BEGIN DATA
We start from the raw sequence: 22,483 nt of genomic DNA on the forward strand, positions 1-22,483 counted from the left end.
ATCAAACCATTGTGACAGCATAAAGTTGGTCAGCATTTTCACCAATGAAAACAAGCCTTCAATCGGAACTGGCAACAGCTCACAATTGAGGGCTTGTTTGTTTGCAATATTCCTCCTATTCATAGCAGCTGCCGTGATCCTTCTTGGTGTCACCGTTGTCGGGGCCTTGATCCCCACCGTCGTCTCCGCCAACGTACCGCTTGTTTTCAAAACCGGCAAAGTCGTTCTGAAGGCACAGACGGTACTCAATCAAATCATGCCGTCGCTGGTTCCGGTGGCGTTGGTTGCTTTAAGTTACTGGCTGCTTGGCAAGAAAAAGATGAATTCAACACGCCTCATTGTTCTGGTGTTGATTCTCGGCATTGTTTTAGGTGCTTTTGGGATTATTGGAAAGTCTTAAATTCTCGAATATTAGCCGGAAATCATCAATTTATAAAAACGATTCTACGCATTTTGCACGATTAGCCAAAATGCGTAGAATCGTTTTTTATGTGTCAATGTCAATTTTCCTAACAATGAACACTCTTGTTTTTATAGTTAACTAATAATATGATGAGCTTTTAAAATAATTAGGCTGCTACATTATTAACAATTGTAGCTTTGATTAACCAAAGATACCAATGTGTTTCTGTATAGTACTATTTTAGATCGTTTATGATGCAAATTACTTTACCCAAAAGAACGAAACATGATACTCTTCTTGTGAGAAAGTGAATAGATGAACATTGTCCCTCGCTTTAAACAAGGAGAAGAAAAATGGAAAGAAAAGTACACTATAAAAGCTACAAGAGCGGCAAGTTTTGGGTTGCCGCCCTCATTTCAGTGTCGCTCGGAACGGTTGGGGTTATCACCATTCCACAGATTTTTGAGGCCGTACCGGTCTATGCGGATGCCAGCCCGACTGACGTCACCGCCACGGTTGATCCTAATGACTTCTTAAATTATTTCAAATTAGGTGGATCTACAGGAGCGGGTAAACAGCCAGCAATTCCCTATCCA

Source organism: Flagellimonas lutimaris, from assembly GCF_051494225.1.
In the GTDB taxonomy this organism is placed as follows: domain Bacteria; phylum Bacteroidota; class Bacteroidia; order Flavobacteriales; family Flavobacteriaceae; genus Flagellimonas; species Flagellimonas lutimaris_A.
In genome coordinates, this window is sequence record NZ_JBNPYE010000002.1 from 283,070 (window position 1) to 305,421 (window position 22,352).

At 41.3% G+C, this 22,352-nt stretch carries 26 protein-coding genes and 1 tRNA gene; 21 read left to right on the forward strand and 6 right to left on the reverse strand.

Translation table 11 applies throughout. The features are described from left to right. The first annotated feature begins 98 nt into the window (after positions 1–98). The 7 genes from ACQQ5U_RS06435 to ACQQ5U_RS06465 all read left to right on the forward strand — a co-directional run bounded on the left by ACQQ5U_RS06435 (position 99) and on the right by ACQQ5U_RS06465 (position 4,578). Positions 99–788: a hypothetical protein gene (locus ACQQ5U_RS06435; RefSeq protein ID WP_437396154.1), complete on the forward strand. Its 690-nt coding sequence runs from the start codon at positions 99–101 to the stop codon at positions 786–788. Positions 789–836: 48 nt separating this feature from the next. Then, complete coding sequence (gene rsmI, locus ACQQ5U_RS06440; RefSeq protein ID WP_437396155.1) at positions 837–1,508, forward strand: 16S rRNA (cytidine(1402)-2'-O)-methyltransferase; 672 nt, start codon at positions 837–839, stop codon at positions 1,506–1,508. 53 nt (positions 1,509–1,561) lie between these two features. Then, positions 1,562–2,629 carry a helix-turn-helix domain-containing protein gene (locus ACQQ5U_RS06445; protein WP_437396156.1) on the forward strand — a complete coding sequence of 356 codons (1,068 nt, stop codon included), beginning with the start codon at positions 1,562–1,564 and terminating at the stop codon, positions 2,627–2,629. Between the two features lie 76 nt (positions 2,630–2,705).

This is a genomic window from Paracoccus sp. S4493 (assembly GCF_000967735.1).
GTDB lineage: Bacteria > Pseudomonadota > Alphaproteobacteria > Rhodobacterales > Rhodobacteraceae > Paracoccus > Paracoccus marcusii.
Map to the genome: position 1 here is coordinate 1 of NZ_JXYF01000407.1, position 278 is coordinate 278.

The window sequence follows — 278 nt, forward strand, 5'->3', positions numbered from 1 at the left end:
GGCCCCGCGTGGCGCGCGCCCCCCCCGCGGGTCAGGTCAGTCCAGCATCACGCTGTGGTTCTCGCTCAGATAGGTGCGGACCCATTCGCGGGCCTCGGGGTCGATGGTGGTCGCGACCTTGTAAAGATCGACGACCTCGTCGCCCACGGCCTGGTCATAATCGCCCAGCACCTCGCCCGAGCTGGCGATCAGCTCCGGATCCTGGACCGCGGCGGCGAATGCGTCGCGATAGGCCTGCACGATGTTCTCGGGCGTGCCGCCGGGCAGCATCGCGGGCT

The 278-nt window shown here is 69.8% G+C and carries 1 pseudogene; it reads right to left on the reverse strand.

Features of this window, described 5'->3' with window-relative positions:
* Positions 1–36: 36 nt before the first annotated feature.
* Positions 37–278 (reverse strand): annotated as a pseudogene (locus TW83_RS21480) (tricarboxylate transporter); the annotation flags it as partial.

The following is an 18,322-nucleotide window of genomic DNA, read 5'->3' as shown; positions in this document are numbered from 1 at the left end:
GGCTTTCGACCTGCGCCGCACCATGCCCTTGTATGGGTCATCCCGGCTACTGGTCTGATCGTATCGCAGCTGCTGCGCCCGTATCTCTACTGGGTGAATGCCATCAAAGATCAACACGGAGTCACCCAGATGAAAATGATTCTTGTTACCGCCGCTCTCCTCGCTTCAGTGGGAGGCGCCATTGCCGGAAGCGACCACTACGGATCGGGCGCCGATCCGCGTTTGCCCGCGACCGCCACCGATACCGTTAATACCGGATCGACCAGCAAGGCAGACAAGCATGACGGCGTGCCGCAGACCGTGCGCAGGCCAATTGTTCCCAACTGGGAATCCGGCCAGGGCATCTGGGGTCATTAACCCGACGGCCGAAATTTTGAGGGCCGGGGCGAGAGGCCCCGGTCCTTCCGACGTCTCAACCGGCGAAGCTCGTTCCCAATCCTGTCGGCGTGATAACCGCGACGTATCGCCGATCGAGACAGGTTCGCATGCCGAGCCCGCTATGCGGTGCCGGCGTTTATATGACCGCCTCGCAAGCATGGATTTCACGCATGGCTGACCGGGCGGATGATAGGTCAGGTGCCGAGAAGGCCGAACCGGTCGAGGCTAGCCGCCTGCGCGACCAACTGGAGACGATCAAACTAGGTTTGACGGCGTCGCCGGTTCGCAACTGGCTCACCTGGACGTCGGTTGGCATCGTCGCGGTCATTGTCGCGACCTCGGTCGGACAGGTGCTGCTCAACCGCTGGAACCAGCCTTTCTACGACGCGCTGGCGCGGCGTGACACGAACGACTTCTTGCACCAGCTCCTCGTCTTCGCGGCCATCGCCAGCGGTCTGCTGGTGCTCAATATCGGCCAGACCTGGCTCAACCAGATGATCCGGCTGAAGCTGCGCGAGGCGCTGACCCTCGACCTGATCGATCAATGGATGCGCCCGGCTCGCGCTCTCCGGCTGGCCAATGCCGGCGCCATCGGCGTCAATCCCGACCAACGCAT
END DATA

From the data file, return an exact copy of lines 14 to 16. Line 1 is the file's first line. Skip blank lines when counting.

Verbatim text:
Features of this window, described 5'->3' with window-relative positions:
* Positions 1–36: 36 nt before the first annotated feature.
* Positions 37–278 (reverse strand): annotated as a pseudogene (locus TW83_RS21480) (tricarboxylate transporter); the annotation flags it as partial.